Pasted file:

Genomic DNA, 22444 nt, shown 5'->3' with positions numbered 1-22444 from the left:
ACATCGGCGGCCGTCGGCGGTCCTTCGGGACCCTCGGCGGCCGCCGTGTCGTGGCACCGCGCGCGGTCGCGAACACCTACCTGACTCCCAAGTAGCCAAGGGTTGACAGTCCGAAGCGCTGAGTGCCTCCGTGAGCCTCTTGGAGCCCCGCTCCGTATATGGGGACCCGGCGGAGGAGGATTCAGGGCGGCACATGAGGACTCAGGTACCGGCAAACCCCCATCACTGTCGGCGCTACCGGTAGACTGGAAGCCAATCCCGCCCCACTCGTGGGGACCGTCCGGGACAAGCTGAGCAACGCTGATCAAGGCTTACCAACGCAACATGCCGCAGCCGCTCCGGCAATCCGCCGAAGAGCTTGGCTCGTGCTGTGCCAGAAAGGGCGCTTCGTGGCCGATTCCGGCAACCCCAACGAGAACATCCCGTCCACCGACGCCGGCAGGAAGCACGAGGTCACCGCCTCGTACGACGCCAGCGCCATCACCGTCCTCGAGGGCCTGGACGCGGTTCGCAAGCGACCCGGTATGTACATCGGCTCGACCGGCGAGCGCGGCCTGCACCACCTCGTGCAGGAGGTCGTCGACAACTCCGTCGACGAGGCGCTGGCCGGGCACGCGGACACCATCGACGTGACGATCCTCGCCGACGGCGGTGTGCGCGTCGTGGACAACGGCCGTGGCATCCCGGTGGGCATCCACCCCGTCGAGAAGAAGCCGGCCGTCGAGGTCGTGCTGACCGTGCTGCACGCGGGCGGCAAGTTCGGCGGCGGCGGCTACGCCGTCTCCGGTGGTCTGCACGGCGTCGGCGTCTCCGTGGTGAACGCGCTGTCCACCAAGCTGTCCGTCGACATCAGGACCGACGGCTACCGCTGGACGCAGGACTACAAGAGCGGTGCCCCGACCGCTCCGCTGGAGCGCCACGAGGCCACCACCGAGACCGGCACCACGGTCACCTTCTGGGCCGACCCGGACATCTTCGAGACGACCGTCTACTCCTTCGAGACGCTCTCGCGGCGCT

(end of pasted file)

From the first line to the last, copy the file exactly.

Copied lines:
Genomic DNA, 22444 nt, shown 5'->3' with positions numbered 1-22444 from the left:
ACATCGGCGGCCGTCGGCGGTCCTTCGGGACCCTCGGCGGCCGCCGTGTCGTGGCACCGCGCGCGGTCGCGAACACCTACCTGACTCCCAAGTAGCCAAGGGTTGACAGTCCGAAGCGCTGAGTGCCTCCGTGAGCCTCTTGGAGCCCCGCTCCGTATATGGGGACCCGGCGGAGGAGGATTCAGGGCGGCACATGAGGACTCAGGTACCGGCAAACCCCCATCACTGTCGGCGCTACCGGTAGACTGGAAGCCAATCCCGCCCCACTCGTGGGGACCGTCCGGGACAAGCTGAGCAACGCTGATCAAGGCTTACCAACGCAACATGCCGCAGCCGCTCCGGCAATCCGCCGAAGAGCTTGGCTCGTGCTGTGCCAGAAAGGGCGCTTCGTGGCCGATTCCGGCAACCCCAACGAGAACATCCCGTCCACCGACGCCGGCAGGAAGCACGAGGTCACCGCCTCGTACGACGCCAGCGCCATCACCGTCCTCGAGGGCCTGGACGCGGTTCGCAAGCGACCCGGTATGTACATCGGCTCGACCGGCGAGCGCGGCCTGCACCACCTCGTGCAGGAGGTCGTCGACAACTCCGTCGACGAGGCGCTGGCCGGGCACGCGGACACCATCGACGTGACGATCCTCGCCGACGGCGGTGTGCGCGTCGTGGACAACGGCCGTGGCATCCCGGTGGGCATCCACCCCGTCGAGAAGAAGCCGGCCGTCGAGGTCGTGCTGACCGTGCTGCACGCGGGCGGCAAGTTCGGCGGCGGCGGCTACGCCGTCTCCGGTGGTCTGCACGGCGTCGGCGTCTCCGTGGTGAACGCGCTGTCCACCAAGCTGTCCGTCGACATCAGGACCGACGGCTACCGCTGGACGCAGGACTACAAGAGCGGTGCCCCGACCGCTCCGCTGGAGCGCCACGAGGCCACCACCGAGACCGGCACCACGGTCACCTTCTGGGCCGACCCGGACATCTTCGAGACGACCGTCTACTCCTTCGAGACGCTCTCGCGGCGCT